26 Jan Es Vedrà, es Vedranell and the Illots de Ponent, a large marine reserve
Many of the islets that surround the coast of the municipality of Sant Josep, where our restaurant is also located, are integrated into the so-called Nature Reserves of Vedrà, es Vedranell i els Illots de Ponent, which are divided into two zones. On the one hand, the es Vedrà and es Vedranell islets, off the coast of Cala d’Hort, and on the other, the western islets, off Cala Tarida and Platges de Comte. These are: sa Conillera, s’Illa des Bosc, s’Espartar and ses Bledes.
The nature reserve was approved in 2002, with the intention of maintaining and recovering the endemism and characteristic landscape of these islets, whose conservation is supervised by the Department of the Environment of the Balearic Government. The total protected area is almost 798 hectares, of which 565 are marine and 233 terrestrial.
Es Vedrà and Es Vedranell are the islets closest to our restaurant and, without a doubt, the most unique due to the impressive height of the former, which reaches 382 metres, not far from sa Talaia de Sant Josep which, at 475 metres, is the highest mountain in Ibiza. This means that Es Vedrà is higher than most of the mountains on the island. It has an area of 60 hectares, while es Vedranell covers only 17, with a maximum height of 104 metres. Both islets are home to more than 160 species of plants and a rich fauna.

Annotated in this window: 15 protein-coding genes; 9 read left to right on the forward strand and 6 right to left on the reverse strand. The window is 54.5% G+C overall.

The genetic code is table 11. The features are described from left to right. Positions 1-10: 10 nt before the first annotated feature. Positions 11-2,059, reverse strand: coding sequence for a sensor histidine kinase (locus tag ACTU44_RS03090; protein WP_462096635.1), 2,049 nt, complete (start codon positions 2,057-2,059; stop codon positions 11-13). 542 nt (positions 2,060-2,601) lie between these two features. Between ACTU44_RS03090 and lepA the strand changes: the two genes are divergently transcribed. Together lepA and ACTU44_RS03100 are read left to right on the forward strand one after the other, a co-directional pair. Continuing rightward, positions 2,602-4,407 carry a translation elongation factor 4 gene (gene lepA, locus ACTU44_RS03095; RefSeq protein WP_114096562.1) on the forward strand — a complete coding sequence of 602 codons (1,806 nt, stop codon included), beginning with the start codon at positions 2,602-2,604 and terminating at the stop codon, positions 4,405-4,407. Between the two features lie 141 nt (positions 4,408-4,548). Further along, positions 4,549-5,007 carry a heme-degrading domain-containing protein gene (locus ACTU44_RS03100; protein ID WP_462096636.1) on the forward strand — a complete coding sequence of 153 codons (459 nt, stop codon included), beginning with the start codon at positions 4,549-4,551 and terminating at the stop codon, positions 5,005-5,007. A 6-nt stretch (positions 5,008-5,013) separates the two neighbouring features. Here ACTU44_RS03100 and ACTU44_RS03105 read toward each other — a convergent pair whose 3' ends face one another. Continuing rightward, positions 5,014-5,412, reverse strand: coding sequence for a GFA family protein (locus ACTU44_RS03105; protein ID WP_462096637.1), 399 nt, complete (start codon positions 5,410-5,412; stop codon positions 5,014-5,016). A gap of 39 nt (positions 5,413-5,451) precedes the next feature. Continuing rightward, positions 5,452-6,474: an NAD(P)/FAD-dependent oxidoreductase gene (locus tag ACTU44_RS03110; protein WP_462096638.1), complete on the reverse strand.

The largest islet of the reserves, however, is Sa Conillera, with an area of 100 hectares, which in the entire Pitiusan archipelago is only exceeded by s’Espalmador, on the way to Formentera. It stands out for its lighthouse, inaugurated in 1857, which remained inhabited by lighthouse keepers until it was automated in 1971.
Next to it, closer to the Comte coast, awaits s’Illa des Bosc, much smaller, with only 16 hectares. Its toponym, which means “forest island”, contrasts with its bare surface. Formerly it housed a juniper forest, which was felled many years ago to take advantage of the wood.
S’Espartar, the esparto island, is still the place where artisans go to collect this vegetable in summer, with which they make baskets and other traditional tools from the Ibizan countryside. Some lizards with an impressive bluish hue also inhabit it.
Ses Bledes is the furthest from the coast. It is made up of small islets such as na Gorra, es Vaixell, na Bosc, es Esculls d’en Ramon, na Plana, s’Escull Vermell and s’Escull de Tramuntana. Its name is related to the plants that cover the islets, very similar to Swiss chard, which in Ibiza are called “bledes”, although these are not edible.
All the islets have also been declared a Site of Community Interest (LIC), a Special Bird Protection Area (ZEPA) and a Natural Area of Special Interest (ANEI) and landing on them is prohibited.